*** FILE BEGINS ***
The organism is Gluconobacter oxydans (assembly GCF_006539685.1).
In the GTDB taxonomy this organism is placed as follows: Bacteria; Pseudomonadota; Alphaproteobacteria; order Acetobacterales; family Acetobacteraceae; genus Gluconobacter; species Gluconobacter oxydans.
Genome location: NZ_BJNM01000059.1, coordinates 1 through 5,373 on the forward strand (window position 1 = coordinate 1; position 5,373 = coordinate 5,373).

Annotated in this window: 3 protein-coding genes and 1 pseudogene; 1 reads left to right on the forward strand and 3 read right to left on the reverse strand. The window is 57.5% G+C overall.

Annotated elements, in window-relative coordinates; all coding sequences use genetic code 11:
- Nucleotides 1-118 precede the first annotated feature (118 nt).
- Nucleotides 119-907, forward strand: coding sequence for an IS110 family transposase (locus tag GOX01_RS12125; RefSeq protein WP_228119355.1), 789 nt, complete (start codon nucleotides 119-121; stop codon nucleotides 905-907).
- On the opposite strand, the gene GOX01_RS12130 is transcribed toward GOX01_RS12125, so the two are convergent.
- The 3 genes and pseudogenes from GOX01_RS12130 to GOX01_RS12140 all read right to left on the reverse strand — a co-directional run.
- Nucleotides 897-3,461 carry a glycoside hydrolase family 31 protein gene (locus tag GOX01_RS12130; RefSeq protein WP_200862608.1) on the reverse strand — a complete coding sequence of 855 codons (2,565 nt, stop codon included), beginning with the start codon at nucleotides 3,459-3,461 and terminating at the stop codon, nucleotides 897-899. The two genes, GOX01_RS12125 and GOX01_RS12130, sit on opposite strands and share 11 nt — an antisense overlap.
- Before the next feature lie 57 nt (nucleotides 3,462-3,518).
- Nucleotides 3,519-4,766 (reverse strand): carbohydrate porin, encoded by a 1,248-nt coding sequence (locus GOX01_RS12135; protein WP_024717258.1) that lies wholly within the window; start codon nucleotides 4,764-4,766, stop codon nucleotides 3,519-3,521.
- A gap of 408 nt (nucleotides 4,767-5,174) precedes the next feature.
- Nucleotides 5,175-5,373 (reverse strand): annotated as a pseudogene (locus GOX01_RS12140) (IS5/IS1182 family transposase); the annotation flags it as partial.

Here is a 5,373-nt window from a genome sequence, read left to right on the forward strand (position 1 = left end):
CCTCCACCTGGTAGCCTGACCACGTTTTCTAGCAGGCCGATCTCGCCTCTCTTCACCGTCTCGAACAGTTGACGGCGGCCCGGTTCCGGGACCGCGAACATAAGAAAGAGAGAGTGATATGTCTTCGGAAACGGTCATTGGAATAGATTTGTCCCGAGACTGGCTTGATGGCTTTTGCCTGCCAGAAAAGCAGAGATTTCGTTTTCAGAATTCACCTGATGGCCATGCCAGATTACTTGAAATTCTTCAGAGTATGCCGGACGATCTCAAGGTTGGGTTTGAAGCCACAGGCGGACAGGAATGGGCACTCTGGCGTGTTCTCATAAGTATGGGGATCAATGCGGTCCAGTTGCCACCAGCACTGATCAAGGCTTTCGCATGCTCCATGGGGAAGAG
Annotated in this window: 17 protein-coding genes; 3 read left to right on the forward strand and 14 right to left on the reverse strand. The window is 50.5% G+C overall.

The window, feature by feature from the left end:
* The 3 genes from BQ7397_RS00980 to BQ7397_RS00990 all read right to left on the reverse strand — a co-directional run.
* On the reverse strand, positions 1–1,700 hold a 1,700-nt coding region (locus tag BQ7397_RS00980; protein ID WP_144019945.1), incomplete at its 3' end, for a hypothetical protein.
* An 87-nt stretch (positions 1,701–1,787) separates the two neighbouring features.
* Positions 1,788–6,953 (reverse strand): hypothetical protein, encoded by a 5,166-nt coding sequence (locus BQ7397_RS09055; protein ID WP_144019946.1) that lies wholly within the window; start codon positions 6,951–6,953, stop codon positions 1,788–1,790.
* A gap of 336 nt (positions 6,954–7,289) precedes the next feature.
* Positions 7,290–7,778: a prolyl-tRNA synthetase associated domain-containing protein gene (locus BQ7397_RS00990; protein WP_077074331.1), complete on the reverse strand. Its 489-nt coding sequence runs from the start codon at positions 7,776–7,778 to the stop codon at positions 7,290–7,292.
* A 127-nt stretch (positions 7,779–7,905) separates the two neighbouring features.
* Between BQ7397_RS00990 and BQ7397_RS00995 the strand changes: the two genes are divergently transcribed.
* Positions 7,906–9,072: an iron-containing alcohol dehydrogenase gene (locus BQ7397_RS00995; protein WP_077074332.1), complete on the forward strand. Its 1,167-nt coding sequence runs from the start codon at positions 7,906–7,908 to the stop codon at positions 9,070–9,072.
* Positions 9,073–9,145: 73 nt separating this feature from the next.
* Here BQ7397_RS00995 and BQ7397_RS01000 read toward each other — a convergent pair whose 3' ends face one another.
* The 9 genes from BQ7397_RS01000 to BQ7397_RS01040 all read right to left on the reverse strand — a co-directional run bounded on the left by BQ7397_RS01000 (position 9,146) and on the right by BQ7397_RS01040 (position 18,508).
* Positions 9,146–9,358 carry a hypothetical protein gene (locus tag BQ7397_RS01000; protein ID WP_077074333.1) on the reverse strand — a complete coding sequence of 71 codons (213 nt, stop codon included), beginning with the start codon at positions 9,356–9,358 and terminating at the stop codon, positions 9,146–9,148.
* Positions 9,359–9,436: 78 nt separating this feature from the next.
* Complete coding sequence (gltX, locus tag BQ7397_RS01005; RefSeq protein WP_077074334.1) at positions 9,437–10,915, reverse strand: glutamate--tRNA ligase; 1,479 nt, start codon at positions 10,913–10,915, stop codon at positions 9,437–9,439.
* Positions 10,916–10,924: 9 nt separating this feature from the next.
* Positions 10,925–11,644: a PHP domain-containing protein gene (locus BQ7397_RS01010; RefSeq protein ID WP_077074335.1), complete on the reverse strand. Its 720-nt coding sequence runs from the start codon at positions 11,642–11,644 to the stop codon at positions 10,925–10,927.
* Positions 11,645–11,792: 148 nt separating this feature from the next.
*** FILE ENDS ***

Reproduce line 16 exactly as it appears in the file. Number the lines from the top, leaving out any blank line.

CCTCCACCTGGTAGCCTGACCACGTTTTCTAGCAGGCCGATCTCGCCTCTCTTCACCGTCTCGAACAGTTGACGGCGGCCCGGTTCCGGGACCGCGAACATAAGAAAGAGAGAGTGATATGTCTTCGGAAACGGTCATTGGAATAGATTTGTCCCGAGACTGGCTTGATGGCTTTTGCCTGCCAGAAAAGCAGAGATTTCGTTTTCAGAATTCACCTGATGGCCATGCCAGATTACTTGAAATTCTTCAGAGTATGCCGGACGATCTCAAGGTTGGGTTTGAAGCCACAGGCGGACAGGAATGGGCACTCTGGCGTGTTCTCATAAGTATGGGGATCAATGCGGTCCAGTTGCCACCAGCACTGATCAAGGCTTTCGCATGCTCCATGGGGAAGAG